Local news and television programmes are provided by BBC Scotland and STV North (formerly Grampian Television). Television signals are received from one of the local relay transmitters (Penifiler[19] and Skriaig[20]).

Portree is served by nation-wide stations, BBC Radio Scotland on 92.9 FM and BBC Radio Nan Gaidheal (for Gaelic listeners) on 104.7 FM. The local radio station Radio Skye is a community based station that broadcast to the Isle Of Skye and Loch Alsh on 106.2 FM and 102.7 FM. [21]


Portree is the location of the only secondary school on the Isle of Skye, Portree High School, and of Portree Primary School.[22]


The town plays host to the Isle of Skye's shinty club, Skye Camanachd.[23] They play at Pairc nan Laoch above the town on the road to Struan.

Portree is home to two football clubs that play in the Skye and Lochalsh amateur football league called Portree and Portree Juniors.

Portree is now home to a new youth football club, Skye Young Boys.[24]

Skye Young Boys
Nickname(s)Young Boys, SYB
GroundPortree Astroturf
OwnerCallum Young
ManagerCallum Young
LeagueN/A (currently only friendlies)


Like most of the British Isles, Portree has an oceanic climate (Köppen: Cfb). The nearest weather station to Portree is located at Prabost, approximately 5+12 miles (9 km) north-west of Portree.

Climate data for Prabost (67 metres or 220 feet asl, averages 1981-2010)
Month Jan Feb Mar Apr May Jun Jul Aug Sep Oct Nov Dec Year
Mean daily maximum °C (°F) 6.4
Mean daily minimum °C (°F) 1.6
Average rainfall mm (inches) 211.2
Average rainy days (≥ 1 mm) 21.8 18.5 21.1 14.7 13.8 14.4 16.5 17.6 19.0 23.3 21.9 20.7 223.3
Mean monthly sunshine hours 34.2 61.1 93.0 138.6 195.9 155.9 128.6 115.2 97.5 68.7 37.7 34.0 1,160.4
Source: Met Office[25]

Portree shale[edit]

Portree shale is a geologic association in the vicinity of Portree, the existence of which is linked with potential petroleum occurrences of commercial importance.[26]


Boats in the harbour at Portree, Isle of Skye
  1. ^ "Mid-2020 Population Estimates for Settlements and Localities in Scotland". National Records of Scotland. 31 March 2022. Retrieved 31 March 2022.
  2. ^ "Portree, Raasay & Central Skye". A Guide. Retrieved 8 January 2019.
  3. ^ a b Murray, W.H. (1966) The Hebrides. London. Heinemann. Pages 154-155.
  4. ^ Portree Regeneration (15 September 2007). "Portree". Archived from the original on 17 November 2007.
  5. ^ Isle of Skye Candle Company, Isle of Skye Candle Co. Visitor Centre, accessed 28 April 2024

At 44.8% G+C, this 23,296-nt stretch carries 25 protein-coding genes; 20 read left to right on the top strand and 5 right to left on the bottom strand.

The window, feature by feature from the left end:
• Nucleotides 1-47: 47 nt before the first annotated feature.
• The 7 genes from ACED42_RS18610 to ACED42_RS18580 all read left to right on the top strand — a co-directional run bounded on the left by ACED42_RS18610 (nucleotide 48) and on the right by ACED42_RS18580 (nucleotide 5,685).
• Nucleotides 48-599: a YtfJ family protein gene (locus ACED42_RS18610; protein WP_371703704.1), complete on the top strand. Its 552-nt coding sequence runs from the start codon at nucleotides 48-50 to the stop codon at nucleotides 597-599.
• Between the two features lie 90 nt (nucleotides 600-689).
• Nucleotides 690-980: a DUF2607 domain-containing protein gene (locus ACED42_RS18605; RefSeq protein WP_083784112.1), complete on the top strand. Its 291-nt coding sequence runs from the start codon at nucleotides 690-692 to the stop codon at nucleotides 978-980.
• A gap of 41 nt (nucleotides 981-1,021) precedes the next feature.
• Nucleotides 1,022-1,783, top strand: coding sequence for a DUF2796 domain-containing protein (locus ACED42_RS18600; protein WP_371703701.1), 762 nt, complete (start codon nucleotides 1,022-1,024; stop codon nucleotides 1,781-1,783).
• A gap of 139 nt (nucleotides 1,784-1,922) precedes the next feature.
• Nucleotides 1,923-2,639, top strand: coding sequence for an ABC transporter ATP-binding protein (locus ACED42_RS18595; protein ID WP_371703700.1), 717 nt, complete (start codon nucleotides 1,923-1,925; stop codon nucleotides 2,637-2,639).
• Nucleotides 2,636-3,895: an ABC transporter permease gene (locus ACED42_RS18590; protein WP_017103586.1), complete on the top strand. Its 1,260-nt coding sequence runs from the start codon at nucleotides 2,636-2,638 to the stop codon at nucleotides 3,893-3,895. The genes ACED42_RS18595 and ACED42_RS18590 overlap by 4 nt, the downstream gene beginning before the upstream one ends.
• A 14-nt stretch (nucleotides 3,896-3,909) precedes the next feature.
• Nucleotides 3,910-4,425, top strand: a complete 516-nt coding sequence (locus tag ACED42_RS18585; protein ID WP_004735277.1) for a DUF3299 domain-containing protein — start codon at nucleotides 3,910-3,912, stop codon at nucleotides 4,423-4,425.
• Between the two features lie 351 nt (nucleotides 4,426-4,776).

6. ^ "ATLAS Arts - bringing art and audiences together in Skye and Lochalsh". Creative Scotland. Creative Scotland. Retrieved 3 January 2016.
  7. ^ Haswell-Smith, Hamish. (2004) The Scottish Islands. Edinburgh. Canongate, pages 173-4
  8. ^ Mac an Tàilleir, Iain (2003) Ainmean-àite/Placenames. (pdf) Pàrlamaid na h-Alba. Retrieved 26 August 2012.
  9. ^ a b c "Vol 54 (2013): Excavation of post-built roundhouses and a circular ditched enclosure at Kiltaraglen, Portree, Isle of Skye 2006-07 | Scottish Archaeological Internet Reports". journals.socantscot.org. Retrieved 24 August 2021.
  10. ^ "Portree" Undiscovered Scotland. Retrieved on 15 September 2007.
  11. ^ BT History 1976
  12. ^ "THE 20 MOST BEAUTIFUL VILLAGES IN THE UK AND IRELAND, 20 October 2020". Retrieved 14 March 2021.
  13. ^ Year-long economic study finds Skye visitors boosted economy by £211 million pre-lockdown
  14. ^ Tourists generated £211 million for Skye pre-pandemic, finds study, 17 July 2020
  15. ^ "Skye islanders call for help with overcrowding after tourism surge". The Guardian. 9 August 2017. Archived from the original on 17 June 2023.
  16. ^ 15 Tips to Avoid the Crowds on the Isle of Skye in Scotland, 15 July 2020
  17. ^ Exploring Scotland’s majestic Isle of Skye, 13 December 2018
  18. ^ Portree
  19. ^ "Freeview Light on the Penifiler (Highland, Scotland) transmitter". UK Free TV. Retrieved 9 October 2023.
  20. ^ "Freeview Light on the Skriaig (Skye) (Highland, Scotland) transmitter". UK Free TV. Retrieved 9 October 2023.
  21. ^ "Radio Skye". Retrieved 9 October 2023.
  22. ^ Portree Primary School, Our School, accessed 28 April 2024
  23. ^ "Skye Camanachd" skyecamanachd.com. Retrieved 26 September 2007.
  24. ^ "Login • Instagram". www.instagram.com. Retrieved 17 January 2022. {{cite web}}: Cite uses generic title (help)
  25. ^ "Skye: Prabost UK climate averages". Met Office. Archived from the original on 25 January 2020. Retrieved 25 January 2020.
  26. ^ C.Michael Hogan, (2011) Sea of the Hebrides. Eds. P. Saundry & C.J.Cleveland. Encyclopedia of Earth. National Council for Science and the Environment. Washington DC.